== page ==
A landing aircraft approaches a carrier at speeds between 105 and 135 knots. Due to these high approach speeds, high momentum, and relatively slow control response of jet aircraft in the landing configuration, it is possible for a small initial drift of the aircraft from the centerline and glideslope to become a serious and potentially dangerous misalignment to the arresting cables and landing area.
Visual aids have been developed to assist in landing aircraft, especially at night. Other than lighting systems that highlight the outline and centerline of the landing area, these visual systems have been developed to assist in the vertical descent guidance of the aircraft. There are no presently-installed precision centerline systems. The visual aids known in the prior art all require the pilot to exercise judgement, such as attempting to fly over a row of lights designating the centerline extension of the runway or keeping lights designating the runway's outline symmetric.
At present there are two primary vertical guidance systems. These systems are Visual Approach Slope Indicator (VASI) and Precision Approach Path Lighting (PAPI). Both of these systems use sets of red and white lights, placed to the side of the runway, which give patterns indicative of the aircraft's placement relative to the desired glideslope. The VASI system includes two sets of red and white lights, one set placed behind the other relative to the approach direction of an aircraft and to the left of the runway as seen from the landing aircraft. Both sets of lights produce adjacent angularly displaced red and white beams directed toward the landing aircraft. In both sets of lights, the upper segment is colored white and the lower segment is colored red. The elevation angles of the two sets of lights are arranged so that when an aircraft is flying on the desired glideslope, the pilot will see the red segment from the farther set of lights and the white segment from the nearer set of lights. If the aircraft is above the desired glideslope, the pilot will see the upper white segments of both sets of lights. If the aircraft is below the desired glideslope, the pilot will see the red segments of both sets of lights.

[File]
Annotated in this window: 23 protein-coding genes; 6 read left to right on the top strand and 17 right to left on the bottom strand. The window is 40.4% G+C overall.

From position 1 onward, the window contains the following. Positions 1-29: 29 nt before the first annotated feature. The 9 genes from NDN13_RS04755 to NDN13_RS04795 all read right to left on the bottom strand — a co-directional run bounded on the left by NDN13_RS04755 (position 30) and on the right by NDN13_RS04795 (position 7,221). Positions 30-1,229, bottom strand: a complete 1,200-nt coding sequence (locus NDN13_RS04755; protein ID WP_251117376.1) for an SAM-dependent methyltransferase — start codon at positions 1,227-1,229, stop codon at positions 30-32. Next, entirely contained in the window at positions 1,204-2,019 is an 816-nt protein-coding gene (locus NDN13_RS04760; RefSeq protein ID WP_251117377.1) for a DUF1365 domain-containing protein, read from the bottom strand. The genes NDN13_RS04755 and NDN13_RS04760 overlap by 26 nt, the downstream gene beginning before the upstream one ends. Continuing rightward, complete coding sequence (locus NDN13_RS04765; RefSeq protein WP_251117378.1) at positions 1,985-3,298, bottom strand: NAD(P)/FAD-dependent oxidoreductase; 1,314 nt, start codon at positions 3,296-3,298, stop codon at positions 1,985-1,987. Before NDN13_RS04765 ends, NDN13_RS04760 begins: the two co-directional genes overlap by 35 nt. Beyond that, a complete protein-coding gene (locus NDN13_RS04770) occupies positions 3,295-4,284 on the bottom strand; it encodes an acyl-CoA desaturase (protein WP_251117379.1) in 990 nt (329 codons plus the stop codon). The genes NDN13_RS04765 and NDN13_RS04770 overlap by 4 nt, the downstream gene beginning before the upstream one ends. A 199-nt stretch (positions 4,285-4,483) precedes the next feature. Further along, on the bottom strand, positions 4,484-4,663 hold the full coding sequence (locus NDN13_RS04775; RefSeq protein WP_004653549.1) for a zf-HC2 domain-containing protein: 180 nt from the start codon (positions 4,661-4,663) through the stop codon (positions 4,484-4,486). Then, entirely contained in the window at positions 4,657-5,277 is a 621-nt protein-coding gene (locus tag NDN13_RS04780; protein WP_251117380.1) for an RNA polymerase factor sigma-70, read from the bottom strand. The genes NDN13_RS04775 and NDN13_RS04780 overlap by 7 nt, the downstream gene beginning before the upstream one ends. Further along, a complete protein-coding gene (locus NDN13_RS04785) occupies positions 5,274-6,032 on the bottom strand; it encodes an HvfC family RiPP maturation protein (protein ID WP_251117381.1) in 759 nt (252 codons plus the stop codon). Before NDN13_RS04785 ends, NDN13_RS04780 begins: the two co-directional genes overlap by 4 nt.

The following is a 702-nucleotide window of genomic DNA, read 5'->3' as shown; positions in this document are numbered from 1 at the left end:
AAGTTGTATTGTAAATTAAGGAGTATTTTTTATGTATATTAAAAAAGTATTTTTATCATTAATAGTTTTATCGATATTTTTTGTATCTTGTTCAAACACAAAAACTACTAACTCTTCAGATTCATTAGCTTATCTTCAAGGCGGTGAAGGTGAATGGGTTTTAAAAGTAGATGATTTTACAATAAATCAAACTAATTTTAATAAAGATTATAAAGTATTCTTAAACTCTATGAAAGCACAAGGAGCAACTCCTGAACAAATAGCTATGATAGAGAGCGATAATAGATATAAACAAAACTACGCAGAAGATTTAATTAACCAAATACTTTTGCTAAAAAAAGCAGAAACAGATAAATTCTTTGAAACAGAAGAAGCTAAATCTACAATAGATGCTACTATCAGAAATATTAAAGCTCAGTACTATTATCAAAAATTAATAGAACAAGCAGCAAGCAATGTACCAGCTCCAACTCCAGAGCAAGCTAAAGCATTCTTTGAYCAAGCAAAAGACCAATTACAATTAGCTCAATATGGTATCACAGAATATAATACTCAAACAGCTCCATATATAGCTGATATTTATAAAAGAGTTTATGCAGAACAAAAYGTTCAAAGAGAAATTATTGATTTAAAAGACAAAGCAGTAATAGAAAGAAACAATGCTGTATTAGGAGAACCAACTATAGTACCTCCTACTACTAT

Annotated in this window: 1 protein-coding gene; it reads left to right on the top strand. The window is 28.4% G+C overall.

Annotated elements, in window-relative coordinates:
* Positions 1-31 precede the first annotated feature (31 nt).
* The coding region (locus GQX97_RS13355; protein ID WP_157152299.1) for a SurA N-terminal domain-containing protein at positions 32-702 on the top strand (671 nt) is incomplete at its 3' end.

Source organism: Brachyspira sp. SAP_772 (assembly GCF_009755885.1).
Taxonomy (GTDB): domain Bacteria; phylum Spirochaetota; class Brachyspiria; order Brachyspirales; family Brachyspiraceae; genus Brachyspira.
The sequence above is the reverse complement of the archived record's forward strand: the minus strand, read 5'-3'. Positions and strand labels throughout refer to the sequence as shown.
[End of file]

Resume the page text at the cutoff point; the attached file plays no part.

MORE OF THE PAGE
In the PAPI system, four sets of lights, each having an upper white segment and a lower red segment, as in VASI, are placed side-by-side to the left of the runway as seen by the landing aircraft. The four sets of lights are pointing toward the landing aircraft, but at different elevation angles. The left-hand set of lights has the highest elevation angle and the right-hand set of lights has the lowest elevation angle. The middle two sets of lights are arranged so that a pilot in an aircraft landing along the desired glideslope will see the red light from the two left-hand sets of lights and the white lights from the two right-hand sets of lights. If the aircraft falls below the desired glideslope, the pilot will see the third set of lights from the left turn from white to red, leaving three red lights and one white light. Falling even farther below the desired glideslope will cause all four sets of lights to turn red, indicating danger. On the other hand, if the aircraft rises above the glideslope, the pilot will see one red light and three white lights at first, and then four white lights if it rises sufficiently far.